Structural changes in British TV

The first major structural change to Granada came in the first franchise renewal in 1968 when Granada lost part of its region with Yorkshire, the Borders and the North East being hived off. To that date Granada had operated only on weekdays to the entire north of England. In return however Granada was allowed to operate at a weekend although Sidney Bernstein, outraged at the splitting of Granadaland, threatened to take the ruling to the United Nations !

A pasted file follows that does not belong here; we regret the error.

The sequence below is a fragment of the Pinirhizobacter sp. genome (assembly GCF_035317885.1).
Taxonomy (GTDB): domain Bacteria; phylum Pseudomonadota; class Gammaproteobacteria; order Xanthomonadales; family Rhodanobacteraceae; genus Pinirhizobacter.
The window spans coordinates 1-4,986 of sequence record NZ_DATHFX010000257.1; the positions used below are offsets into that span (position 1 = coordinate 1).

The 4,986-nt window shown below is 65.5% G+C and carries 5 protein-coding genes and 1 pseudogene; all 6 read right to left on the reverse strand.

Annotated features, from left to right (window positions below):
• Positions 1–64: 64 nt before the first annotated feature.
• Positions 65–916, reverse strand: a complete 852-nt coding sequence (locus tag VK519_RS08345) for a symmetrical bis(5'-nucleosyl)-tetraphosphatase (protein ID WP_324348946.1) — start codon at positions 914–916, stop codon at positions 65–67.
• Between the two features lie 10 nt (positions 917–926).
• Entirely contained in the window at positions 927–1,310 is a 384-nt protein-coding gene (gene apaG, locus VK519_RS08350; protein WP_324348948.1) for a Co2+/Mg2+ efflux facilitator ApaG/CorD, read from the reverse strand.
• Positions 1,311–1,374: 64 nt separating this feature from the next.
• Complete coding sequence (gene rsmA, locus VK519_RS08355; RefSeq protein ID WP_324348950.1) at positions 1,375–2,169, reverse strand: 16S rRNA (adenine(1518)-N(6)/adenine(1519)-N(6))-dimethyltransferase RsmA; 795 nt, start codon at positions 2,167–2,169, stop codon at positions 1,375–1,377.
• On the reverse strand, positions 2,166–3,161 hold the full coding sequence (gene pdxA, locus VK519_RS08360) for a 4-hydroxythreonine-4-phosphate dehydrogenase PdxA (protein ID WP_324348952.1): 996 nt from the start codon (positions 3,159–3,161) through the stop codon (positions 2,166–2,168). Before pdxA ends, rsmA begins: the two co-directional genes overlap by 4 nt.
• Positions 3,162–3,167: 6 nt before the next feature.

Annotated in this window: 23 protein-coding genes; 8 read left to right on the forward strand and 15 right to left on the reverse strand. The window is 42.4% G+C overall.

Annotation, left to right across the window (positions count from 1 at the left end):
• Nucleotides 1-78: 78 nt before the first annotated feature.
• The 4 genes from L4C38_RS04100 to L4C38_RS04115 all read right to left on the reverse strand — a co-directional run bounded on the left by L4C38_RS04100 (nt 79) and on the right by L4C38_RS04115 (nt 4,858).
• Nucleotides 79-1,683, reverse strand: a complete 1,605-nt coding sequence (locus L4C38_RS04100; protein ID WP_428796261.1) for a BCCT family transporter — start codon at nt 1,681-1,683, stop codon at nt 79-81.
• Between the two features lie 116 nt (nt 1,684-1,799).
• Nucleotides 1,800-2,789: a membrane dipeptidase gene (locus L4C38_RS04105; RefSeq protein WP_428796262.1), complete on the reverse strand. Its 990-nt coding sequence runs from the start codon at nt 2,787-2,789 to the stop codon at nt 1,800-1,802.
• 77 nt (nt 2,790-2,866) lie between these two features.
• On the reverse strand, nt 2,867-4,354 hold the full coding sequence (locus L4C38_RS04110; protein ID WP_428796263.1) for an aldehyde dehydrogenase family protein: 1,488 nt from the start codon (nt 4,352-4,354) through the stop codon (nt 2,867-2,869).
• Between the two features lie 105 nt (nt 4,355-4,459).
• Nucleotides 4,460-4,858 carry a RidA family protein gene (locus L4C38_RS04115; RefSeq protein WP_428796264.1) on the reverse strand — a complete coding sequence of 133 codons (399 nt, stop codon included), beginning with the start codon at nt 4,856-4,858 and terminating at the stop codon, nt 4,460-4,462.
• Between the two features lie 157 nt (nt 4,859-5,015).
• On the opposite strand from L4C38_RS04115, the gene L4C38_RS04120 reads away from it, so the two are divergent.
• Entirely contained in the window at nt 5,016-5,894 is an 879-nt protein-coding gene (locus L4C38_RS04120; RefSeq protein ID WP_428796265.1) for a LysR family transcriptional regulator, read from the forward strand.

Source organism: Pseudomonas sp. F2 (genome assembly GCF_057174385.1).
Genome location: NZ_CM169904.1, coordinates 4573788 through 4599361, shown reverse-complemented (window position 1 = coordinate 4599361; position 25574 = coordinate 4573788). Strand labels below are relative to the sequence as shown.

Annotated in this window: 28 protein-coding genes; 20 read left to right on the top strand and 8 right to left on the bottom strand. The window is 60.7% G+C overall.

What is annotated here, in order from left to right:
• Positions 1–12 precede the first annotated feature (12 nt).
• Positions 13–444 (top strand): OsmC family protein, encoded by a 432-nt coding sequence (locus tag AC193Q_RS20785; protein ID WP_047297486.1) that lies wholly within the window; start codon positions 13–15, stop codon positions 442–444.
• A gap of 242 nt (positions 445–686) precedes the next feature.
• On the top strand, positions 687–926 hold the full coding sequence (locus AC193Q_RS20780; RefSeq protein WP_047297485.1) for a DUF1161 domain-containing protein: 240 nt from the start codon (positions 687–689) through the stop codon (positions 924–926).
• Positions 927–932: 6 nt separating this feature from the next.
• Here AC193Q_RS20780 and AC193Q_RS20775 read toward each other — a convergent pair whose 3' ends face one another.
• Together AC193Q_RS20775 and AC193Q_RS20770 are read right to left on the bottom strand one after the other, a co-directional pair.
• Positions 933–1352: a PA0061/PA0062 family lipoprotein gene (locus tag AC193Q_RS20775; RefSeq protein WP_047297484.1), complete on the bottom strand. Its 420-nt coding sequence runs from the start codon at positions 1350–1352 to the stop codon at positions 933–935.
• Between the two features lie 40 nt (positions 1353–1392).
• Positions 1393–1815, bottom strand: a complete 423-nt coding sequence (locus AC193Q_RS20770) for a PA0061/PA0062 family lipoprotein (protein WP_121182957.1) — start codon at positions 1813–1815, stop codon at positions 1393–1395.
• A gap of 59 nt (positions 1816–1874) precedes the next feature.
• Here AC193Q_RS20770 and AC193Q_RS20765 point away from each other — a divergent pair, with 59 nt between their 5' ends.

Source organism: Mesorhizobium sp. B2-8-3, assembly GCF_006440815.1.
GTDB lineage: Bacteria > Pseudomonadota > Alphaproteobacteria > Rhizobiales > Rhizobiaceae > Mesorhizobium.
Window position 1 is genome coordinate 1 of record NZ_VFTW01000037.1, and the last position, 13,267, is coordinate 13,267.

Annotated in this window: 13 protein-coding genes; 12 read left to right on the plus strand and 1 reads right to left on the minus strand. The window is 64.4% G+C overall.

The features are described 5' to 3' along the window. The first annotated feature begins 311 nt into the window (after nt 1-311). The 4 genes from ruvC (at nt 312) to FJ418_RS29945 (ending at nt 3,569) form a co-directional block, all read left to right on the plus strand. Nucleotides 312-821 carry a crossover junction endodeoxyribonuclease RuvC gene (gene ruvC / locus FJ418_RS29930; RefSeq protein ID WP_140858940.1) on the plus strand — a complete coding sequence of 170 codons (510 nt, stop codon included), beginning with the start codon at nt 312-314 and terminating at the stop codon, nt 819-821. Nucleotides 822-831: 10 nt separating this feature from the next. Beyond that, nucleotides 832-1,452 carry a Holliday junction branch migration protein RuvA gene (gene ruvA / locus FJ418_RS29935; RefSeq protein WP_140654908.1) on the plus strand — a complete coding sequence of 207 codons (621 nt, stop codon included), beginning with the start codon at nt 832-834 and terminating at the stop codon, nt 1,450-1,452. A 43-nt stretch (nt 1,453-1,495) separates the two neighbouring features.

But it was during the 1980s that more serious changes began to appear. Channel4 Television which began transmitting in November 1982 introduced a radical new structure with programmes being made by independent companies rather than in-house. And it was that structure which was to become a fundamental part of the 1990 Broadcasting Act, introduced by the Conservative Government. The Act would change forever the way independent television in the UK operated. Suddenly it became a freelance industry with the trade unions less powerful, more programmes being produced by independent companies and other facilities also being out sourced. The result was job losses, budget cuts and an attempted takeover. In an move to reinvigorate and restructure the company Granada appointed Gerry Robinson as its chief executive in 1991. A year later chairman  David Plowright was ousted along with other long-standing executives.

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